I do think it’s different for men seeking women though. Whilst I wouldn’t choose to date someone seriously struggling with anxiety, if I met someone and liked them and they later revealed they had anxiety, I certainly wouldn’t ditch them. Maybe that was my mistake. Maybe revealing my past so soon did me no favours. But it was my past. I didn’t expect that to be held against me in the present. That’s why I think this runs far deeper for most women. I think the idea of mental illness and being weak is intrinsically lumped together when it comes to men and that automatically is a red flag.

My guess is that most men would not have a problem with it. In  fact, that vulnerability and maybe the chance to “save” the woman could be very attractive. Whilst I don’t for one minute think these women I dated or whose profiles I read, look down upon people with mental illness, I do think it’s  a case of “no problem with it – as long as I don’t have to deal with it”. Again, I have no issue with that. It’s their right to be with whoever they want to be with. But I do think it says a lot about the perception of mental illness and anxiety.

 

ANXIOUS DOES NOT MEAN “WEAK”

In my experience, the average woman would be wary of any man who had a brush with anxiety in his life. But here’s what women AND men need to understand; a breakdown, period of poor mental health, anxiety, whatever you want to call it does not make a person weak. In that moment, they will be low and down and unhealthy and sick. But they are not weak.

And if they have recovered from it, as I have? Then they are STRONG. Probably far stronger than anyone who has never hit rock-bottom. Because that is where you find out the true strength and character of an individual.

I can tell you that I am IMMEASURABLY stronger now than I was before my anxiety hit it’s peak. That’s because I learnt so much about the human mind and humans in general, as part of my recovery process.

I learnt a lot more about myself too. That I wasn’t some meek, shy, weak person. That in fact, I was outgoing, opinionated, outspoken. I wasn’t a “beta” male, a sheep happy to follow others. I was a leader; unafraid to stand up for others and take charge. But the thing is, strength isn’t about being an “alpha” male. It isn’t about being tall or loud or extrovert or broad-shouldered or solvent or a senior manager. Some of the loudest, brashest, biggest, most stereotypically masculine men are amongst the weakest you will meet. I have a friend in the cosmetics industry who met men like this almost every day.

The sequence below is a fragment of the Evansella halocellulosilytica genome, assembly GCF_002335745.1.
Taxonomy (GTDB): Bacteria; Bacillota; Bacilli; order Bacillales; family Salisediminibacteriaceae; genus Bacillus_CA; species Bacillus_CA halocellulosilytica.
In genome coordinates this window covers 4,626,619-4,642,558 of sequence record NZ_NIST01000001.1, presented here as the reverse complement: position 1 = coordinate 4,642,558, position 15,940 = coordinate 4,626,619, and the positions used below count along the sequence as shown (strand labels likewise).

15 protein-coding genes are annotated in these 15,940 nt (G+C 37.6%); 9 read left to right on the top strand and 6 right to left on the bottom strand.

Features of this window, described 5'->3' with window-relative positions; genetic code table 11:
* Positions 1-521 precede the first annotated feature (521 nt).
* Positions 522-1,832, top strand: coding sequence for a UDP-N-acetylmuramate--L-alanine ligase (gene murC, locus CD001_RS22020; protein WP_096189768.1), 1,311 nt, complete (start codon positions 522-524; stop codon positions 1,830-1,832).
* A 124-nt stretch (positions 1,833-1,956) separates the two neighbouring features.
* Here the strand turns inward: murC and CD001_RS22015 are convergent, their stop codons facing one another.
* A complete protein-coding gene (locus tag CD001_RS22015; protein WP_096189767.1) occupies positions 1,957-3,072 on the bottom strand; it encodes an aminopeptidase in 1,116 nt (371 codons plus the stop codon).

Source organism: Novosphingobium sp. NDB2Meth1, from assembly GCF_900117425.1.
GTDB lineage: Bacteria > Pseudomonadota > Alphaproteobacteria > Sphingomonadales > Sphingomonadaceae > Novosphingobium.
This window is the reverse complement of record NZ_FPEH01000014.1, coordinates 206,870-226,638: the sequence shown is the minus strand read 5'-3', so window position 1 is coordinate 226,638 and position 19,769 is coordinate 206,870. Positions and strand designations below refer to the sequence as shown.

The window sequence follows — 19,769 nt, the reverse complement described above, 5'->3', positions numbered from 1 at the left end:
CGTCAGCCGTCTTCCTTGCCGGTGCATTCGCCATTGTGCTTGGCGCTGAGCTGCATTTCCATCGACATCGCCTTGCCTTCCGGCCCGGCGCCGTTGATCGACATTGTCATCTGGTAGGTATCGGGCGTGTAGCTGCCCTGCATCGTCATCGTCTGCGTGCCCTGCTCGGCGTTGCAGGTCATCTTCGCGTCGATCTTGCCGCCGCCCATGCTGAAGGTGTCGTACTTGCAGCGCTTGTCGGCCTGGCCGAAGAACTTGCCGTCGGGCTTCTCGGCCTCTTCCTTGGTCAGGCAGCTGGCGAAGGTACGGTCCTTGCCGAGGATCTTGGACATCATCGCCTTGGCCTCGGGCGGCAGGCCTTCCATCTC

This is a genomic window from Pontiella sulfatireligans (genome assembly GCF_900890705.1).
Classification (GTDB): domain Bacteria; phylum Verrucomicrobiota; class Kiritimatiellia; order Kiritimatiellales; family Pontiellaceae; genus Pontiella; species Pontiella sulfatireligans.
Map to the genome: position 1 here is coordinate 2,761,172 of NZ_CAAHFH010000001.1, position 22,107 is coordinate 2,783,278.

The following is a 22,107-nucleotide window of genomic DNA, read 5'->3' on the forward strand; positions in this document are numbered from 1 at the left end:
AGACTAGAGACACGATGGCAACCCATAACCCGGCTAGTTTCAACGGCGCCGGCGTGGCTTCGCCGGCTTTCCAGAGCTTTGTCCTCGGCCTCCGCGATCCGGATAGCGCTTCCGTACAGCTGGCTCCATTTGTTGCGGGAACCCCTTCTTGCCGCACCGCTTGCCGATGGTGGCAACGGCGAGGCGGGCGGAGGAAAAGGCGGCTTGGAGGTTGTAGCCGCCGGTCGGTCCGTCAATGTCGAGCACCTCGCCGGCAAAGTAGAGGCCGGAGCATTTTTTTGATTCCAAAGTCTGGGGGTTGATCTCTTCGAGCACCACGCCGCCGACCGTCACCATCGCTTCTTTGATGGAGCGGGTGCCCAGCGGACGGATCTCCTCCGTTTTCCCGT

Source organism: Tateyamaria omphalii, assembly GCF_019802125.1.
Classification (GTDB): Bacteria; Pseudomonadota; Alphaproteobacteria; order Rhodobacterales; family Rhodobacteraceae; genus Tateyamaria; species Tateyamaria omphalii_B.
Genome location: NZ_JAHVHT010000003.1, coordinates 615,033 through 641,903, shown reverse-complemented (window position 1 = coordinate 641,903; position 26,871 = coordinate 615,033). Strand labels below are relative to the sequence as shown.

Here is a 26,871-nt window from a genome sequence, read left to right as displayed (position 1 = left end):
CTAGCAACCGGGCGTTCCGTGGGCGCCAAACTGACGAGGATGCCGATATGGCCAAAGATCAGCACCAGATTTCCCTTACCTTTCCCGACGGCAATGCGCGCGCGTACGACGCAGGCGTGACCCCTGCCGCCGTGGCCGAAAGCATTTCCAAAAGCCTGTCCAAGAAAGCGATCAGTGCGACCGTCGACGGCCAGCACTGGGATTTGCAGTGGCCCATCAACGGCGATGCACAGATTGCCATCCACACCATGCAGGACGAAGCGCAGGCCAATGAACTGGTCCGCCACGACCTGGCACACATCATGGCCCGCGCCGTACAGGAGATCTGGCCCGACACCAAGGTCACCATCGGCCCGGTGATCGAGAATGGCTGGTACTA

They would come in for procedures, huge hulking body builders and sportsmen amongst them and they couldn’t even look him in the eye, they were so low on confidence.  Desperate to change their appearance to gain the approval of others and validate their own self-worth.

True strength has nothing to do with appearance and we’d all do well to remember that. Truly strong people are those who fight hard when things don’t go to plan. They get back on their feet and press on. They realise that it’s up to them to make the changes required in their life to be a better person.

 

So what’s the conclusion here?

Well there’s no doubt that anxiety, past or present, isn’t considered an attractive quality in a man. I certainly don’t recommend revealing it on a date – at least, not the first one! In fact, I’d argue that it doesn’t need to be revealed at all. After all, if they like you, what does it matter? Anxiety isn’t YOU. You shouldn’t define yourself by it. At the same time, if it’s chronic anxiety, you may have no choice but to reveal it eventually. That’s a tough position to be in. But as someone who has overcome anxiety I can only say that it CAN be eradicated.

I personally, would not want to get into anything serious until I’d overcome it anyway. I’ve actually been in relationships with women when I was anxious. They never lasted very long at all and it was always because of my anxiety. I was either way too needy and paranoid or just didn’t love myself enough to be the type of person that was attractive to be in something long term with. But as long as you are working towards eradicating it, I think a reasonable woman wouldn’t have a problem. I did think those women I dated were “reasonable” though, so who the fuck knows!

All I know is that without anxiety, I consider myself a 100% better catch. The answer for men is to eradicate anxiety and build your confidence. It can be done. I’m living proof. Subscribe and grab my free ebook “How I Crushed Anxiety TWICE!!” to find out how I did it.

 

As usual, would love to hear your comments. Let me know what you think – would you date someone with anxiety? Would you tell anyone you dated that you have anxiety? Is it wrong to want to be with someone free from anxiety?

Please keep the emails coming too! Really appreciate you getting touch, will get back to everyone who takes the time to write.

You may have noticed I have my first ever video up on the blog. Check it out here.

And I have a guest post over on the blog “Not just Depressed – A Guide to Calmer Living”.